Verizon's North Jersey cable debut looms

Posted on December 16, 2006 - 11:15am.

from: North

Verizon's North Jersey cable debut looms
Saturday, December 16, 2006


TV viewers in many North Jersey towns could get a choice of cable TV provider as early as next week.

Verizon Communications said it will turn on TV service in about 100 towns -- 40 of which are in Bergen County -- following state regulators' approval Friday of its request for a statewide video franchise.

The unanimous vote by the state Board of Public Utilities brings a new competitor to a market long dominated by a single cable operator and satellite providers, and -- officials hope -- lower cable bills.

The vote comes after a lengthy lobbying battle that ended in August with Governor Corzine signing a law that allows any cable provider to apply for a statewide franchise and bypass the lengthy town-by-town negotiating process.

"This action should mean greater choices for consumers," said BPU president Jeanne Fox.

The move also is likely to result in a pitched marketing battle for customers as rival Cablevision fights to keep customers from migrating to Verizon. Both companies will now sell three services: phone, TV and Internet.

Turning on
Verizon will begin its FiOS TV service next week in the following counties. Individual towns will be announced next month. Customers seeking information about the service in their town can call 888-GET-FIOS (438-3467) or check online at

Bergen: 40 towns

Morris: 14 towns

Passaic: 2 towns

Camden: 10 towns

Middlesex: 3 towns

Monmouth: 23 towns

Somerset: 9 towns

New Jersey becomes the fourth state to pass a video franchise law (Texas, Kansas and Indiana have passed similar measures).

Although it will roll out the service next week, Verizon said it will wait until January to announce the towns where it will begin to offer service over its new fiber network (FiOS) that also provides high-speed Internet and phone service. The company's initial application covers 316 towns in the state, which represent 70 percent of the state's population, and the company says it will apply next year for more.

Verizon's initial offer in New Jersey is 200 digital channels for $42.99 per month including 20 high-definition channels and access to approximately 4,000 on-demand titles, 60 percent of which are free. Cable companies, whose rates vary, have argued with Verizon over who has the best deal.

"I don't expect to see prices fall like a rock yet, but this coming year, 2007, will be the year that the prices stopped their annual climb," said Jeff Kagan, an independent telecommunications analyst. "As telephone companies compete in more markets, the prices will get more competitive from the cable industry."

Cablevision, which has a million customers in North Jersey and has had success selling phone service, lost little time issuing a statement criticizing the Verizon plan.

"Cablevision customers already receive New Jersey's best digital television, fastest Internet and most valuable phone service, all delivered over a fiber-rich network that is here today and was built to ensure enormous capacity for tomorrow," the company said. "Verizon plans to sell a me-too television product that offers nothing new to consumers, and all of its services are subject to the substantial hidden fees and taxes that people have come to expect from the phone company."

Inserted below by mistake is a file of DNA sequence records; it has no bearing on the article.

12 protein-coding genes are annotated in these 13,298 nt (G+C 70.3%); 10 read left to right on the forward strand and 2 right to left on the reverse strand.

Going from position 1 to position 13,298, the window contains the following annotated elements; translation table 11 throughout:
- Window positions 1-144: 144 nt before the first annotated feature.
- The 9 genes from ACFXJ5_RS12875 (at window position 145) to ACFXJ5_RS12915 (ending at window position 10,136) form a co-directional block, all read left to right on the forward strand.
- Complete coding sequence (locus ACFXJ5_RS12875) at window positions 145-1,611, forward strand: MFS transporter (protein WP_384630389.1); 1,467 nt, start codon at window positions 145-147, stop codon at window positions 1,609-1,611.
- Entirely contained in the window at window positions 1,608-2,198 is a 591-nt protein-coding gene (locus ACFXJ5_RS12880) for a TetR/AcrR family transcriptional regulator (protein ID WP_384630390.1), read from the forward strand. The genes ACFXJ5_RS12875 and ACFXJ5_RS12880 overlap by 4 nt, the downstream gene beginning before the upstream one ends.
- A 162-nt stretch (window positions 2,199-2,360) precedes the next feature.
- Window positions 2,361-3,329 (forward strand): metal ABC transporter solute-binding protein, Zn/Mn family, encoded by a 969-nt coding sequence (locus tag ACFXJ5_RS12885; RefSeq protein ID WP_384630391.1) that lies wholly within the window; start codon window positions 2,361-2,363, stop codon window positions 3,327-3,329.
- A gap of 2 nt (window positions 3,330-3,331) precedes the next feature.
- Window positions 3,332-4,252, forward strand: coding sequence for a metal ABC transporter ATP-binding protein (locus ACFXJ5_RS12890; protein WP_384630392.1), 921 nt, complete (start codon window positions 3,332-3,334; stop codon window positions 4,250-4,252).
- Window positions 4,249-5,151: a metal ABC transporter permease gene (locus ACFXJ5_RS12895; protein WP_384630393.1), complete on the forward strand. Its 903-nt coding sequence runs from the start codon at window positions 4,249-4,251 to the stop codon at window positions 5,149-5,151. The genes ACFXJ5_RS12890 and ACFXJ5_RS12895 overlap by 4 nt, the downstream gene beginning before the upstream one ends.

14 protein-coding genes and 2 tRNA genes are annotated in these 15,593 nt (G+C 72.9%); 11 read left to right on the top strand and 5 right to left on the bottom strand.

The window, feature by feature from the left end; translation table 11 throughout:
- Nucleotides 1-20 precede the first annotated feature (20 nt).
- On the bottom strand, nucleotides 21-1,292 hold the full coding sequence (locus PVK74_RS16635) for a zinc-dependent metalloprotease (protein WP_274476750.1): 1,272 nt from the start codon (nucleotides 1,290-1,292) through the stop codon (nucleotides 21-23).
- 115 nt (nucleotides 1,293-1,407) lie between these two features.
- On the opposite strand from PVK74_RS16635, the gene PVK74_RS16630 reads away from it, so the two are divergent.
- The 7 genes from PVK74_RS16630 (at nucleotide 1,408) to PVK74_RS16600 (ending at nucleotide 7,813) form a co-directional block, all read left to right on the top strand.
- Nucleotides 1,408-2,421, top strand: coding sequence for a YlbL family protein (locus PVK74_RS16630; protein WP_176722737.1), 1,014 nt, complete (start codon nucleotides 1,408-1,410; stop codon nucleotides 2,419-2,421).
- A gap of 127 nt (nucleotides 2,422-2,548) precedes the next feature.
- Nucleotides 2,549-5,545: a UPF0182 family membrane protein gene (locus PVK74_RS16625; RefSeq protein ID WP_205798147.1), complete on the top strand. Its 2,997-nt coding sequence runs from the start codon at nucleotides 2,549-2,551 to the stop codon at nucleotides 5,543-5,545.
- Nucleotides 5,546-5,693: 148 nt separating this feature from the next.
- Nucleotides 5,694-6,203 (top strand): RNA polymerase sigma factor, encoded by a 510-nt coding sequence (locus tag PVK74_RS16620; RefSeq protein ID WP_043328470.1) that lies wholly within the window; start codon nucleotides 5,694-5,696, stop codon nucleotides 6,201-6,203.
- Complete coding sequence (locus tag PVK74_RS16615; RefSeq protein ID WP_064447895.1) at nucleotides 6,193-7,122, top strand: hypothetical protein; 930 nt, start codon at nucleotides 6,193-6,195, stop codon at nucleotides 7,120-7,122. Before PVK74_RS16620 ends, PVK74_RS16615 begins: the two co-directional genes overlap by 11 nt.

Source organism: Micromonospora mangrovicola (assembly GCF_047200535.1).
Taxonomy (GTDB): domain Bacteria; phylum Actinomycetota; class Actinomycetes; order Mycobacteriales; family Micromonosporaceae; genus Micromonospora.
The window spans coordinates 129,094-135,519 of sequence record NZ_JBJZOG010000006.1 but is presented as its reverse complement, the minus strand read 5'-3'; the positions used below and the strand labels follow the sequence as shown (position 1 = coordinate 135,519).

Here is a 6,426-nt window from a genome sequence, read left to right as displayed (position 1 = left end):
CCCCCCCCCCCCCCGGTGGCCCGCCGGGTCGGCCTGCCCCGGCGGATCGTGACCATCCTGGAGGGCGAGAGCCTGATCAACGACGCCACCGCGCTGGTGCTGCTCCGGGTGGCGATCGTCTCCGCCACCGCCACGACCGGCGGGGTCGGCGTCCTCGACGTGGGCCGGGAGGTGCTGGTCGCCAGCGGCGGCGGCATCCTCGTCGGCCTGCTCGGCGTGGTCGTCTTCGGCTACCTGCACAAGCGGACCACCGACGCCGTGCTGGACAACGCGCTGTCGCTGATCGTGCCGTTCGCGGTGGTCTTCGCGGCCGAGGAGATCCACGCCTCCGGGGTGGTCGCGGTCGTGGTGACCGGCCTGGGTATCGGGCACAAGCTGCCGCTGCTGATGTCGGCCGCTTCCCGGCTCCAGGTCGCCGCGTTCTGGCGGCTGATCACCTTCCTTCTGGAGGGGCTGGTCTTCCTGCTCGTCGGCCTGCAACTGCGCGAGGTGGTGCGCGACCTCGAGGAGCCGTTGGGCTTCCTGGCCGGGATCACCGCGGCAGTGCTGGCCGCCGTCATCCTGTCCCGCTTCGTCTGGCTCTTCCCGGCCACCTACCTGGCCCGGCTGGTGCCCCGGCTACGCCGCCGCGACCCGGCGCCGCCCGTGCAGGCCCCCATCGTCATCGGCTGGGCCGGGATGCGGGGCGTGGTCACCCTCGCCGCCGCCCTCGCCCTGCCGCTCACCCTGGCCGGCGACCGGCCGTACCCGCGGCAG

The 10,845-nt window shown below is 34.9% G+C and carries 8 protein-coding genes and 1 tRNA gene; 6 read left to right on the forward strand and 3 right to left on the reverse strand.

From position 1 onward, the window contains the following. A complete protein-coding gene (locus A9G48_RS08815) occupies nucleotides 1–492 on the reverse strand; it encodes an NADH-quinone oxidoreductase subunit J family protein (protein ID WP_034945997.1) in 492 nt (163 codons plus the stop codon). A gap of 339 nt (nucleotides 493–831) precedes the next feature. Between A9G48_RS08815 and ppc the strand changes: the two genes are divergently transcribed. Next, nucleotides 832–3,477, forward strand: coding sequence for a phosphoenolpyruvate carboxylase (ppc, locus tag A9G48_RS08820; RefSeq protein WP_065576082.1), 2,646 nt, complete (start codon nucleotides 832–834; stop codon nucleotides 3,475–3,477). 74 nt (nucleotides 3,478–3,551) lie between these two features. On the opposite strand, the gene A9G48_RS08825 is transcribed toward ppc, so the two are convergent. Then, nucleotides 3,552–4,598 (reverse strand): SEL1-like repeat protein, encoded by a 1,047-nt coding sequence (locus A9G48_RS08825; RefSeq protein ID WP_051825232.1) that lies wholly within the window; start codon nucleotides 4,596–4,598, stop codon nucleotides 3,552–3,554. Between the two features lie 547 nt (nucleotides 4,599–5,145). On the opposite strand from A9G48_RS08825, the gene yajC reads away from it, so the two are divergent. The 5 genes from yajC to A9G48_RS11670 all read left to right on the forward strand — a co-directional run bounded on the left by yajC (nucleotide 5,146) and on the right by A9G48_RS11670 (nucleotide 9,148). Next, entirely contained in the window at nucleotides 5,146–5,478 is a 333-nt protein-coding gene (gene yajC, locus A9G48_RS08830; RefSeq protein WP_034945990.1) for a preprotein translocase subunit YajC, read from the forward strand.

Verizon is spending close to $23 billion nationwide to build the new network, which can deliver television and high-speed Internet service as well as phone service, allowing it to compete with cable companies that already offer customers a triple-play package.

Verizon had 118,000 FiOS TV customers in parts of seven states at the end of the third quarter. Verizon has reached a 10 percent penetration rate for its TV service across all markets, with the service available to 1.2 million premises as of the end of the third quarter, the company said recently.

While the law spells out certain requirements for the company to provide service in rural parts of the state as well as multiple dwelling units, some opponents said Friday they are still concerned that Verizon will "red-line," avoiding low-income areas.

A number of New Jersey ministers, including the Rev. Jonathan Whitfield of Trinity Baptist Church in Hackensack, attended the BPU meeting and later voiced their concerns. They said they feared Verizon would ignore low-income neighborhoods and people living in cities in multiple-dwelling units.

Board officials said they believe sufficient measures are in place to guard against red-lining, including a requirement that Verizon provide maps to the BPU of its deployment plans.

"Red-lining will not occur," Fox said during the hearing. "Verizon will be held to the same standards cable will be held to."

Verizon President Dennis Bone pointed out after the hearing that his company's plan to sell TV in 316 towns includes all the state's major cities.

Bone also said his company will continue to sell residents a low-priced package of about 30 channels for $12.95 per month. Under federal law, when Verizon begins to sell its TV service in a town, the state will no longer have the ability to regulate rates for the basic lineup of channels.


( categories: NEW JERSEY | State Franchises | Verizon )